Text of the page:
From time to time we blog about places we have been or shows we ahve seen. Clearly (clearly) I am no expert in theatre or production, but as with most people I do know what I like and sometimes if you stumble something that is just too good not to share. Last week myself and Simon found headed to the Minories to watch the outdoor production of The Lamplighters Lament, and this could be described as just that a rare gem.
The atmosphere was set before the play had even begun with small open fires for toasting marshmallows, acoustic musicians playing in the fire light, magicians creeping out of the shadows and warming bowls of chilli con carne.
The autumn weather that I usually so love thankfully held off until after the weekend meaning it was mild enough to sit outside without shivering and you were really able to enjoy both before the performance in the gardens and during the performance.
It was the perfect choice to perform this play, the Minories folly is peaceful and picturesque by day... come the evening it is filled with shadows and emotions. On the publicity for the event it said
"On a dark October night a Victorian lamplighter sets out his rounds. He has been alone since the night he lost his wife and child to the sea. Tonight, when all the lamps are lit, a little girl will bring him a message and change his life forever..."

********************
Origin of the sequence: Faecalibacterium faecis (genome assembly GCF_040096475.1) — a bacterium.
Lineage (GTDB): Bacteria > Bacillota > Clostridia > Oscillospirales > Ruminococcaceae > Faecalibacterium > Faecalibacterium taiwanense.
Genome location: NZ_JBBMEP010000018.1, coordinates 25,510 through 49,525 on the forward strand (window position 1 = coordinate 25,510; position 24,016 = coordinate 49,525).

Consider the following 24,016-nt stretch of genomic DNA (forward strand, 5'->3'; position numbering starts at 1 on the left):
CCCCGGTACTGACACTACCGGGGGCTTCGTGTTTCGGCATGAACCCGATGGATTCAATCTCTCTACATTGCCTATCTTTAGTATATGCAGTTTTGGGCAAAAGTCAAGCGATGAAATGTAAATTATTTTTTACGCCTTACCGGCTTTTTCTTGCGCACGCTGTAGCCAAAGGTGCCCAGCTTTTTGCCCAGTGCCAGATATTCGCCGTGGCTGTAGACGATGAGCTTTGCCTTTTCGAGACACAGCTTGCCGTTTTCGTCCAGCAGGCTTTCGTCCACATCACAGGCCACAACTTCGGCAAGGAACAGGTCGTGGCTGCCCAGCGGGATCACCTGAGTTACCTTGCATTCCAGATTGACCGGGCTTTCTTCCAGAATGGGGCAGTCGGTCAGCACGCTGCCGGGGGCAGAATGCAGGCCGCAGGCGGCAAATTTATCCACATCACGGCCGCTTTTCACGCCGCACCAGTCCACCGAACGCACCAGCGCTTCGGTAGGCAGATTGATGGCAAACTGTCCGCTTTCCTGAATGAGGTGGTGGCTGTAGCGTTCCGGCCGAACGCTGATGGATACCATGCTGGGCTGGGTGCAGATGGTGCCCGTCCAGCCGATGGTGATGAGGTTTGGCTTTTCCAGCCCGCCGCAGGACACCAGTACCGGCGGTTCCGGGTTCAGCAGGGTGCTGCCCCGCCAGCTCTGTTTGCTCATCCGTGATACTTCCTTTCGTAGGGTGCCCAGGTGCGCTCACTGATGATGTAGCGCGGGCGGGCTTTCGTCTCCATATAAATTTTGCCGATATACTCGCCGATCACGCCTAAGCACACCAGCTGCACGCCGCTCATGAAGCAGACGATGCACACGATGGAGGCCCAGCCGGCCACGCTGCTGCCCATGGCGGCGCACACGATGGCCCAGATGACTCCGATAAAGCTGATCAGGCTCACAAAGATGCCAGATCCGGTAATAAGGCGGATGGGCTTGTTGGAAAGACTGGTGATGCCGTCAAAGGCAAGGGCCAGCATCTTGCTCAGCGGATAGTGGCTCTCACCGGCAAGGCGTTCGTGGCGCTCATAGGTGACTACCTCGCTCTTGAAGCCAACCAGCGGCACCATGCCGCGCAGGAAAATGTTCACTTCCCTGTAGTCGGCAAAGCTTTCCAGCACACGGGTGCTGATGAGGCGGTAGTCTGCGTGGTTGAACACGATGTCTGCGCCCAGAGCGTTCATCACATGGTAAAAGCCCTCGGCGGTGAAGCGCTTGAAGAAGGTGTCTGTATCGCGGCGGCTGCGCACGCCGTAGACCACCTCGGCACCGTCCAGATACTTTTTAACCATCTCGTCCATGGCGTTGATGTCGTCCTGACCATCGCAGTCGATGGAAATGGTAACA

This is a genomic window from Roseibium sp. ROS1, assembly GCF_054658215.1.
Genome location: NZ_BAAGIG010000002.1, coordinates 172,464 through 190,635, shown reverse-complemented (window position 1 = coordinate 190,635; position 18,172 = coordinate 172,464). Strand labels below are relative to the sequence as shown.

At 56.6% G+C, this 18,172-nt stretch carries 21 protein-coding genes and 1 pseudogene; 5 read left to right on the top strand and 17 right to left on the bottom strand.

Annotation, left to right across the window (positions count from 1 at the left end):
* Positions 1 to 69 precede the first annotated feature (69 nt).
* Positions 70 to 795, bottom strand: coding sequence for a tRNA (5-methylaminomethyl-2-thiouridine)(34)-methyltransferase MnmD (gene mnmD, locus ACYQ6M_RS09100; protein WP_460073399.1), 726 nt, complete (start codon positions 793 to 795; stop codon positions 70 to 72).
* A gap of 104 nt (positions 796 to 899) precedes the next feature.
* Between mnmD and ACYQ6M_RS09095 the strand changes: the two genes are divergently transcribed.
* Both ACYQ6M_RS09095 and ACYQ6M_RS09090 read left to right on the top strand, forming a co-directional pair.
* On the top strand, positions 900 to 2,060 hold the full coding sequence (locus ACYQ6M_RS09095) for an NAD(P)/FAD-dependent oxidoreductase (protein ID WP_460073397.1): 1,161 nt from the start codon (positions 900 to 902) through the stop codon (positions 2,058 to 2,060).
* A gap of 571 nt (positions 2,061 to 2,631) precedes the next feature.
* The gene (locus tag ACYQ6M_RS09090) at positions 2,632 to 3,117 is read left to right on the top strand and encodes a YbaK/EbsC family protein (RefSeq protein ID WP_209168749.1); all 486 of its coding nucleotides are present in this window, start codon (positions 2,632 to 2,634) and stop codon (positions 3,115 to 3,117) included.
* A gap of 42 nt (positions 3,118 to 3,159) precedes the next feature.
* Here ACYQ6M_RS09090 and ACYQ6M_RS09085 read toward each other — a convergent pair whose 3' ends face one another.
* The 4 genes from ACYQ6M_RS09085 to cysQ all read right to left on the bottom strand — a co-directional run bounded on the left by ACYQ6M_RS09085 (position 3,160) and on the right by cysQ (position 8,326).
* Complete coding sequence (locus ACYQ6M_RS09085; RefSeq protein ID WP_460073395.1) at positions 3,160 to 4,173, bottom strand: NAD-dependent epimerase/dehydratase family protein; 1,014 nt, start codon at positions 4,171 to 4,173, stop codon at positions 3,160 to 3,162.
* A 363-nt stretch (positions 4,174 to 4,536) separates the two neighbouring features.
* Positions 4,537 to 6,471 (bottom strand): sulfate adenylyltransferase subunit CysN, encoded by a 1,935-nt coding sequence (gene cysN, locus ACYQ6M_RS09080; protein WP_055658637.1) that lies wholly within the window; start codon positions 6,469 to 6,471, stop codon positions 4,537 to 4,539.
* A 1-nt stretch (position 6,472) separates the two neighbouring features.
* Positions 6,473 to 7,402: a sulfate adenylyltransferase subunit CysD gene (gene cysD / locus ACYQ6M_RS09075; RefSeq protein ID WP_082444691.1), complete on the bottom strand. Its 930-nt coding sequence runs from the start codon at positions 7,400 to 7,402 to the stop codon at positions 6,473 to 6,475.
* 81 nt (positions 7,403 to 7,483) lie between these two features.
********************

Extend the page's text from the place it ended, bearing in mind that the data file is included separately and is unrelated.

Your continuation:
What was to come in the little folly was not what I expected from the publicity, it was much more moving. I do not want to tell you what the message behind the play was or give you explain how the performance was done as I hope you one day get the chance to see it. If you do, I think it is best to experience without knowing what to expect and how but to let it unfold before you in all its beauty. But I can say that at its heart it managed to be both melancholy and heart warming, that the lighting, music, acting and the venu worked together in harmony to create a beautiful evening. Watching it was well timed as with all the bad news in the world at the moment, it was an absorbing performance which somehow (despite its sadness) sent me home with a slightly different more positive perspective on the world.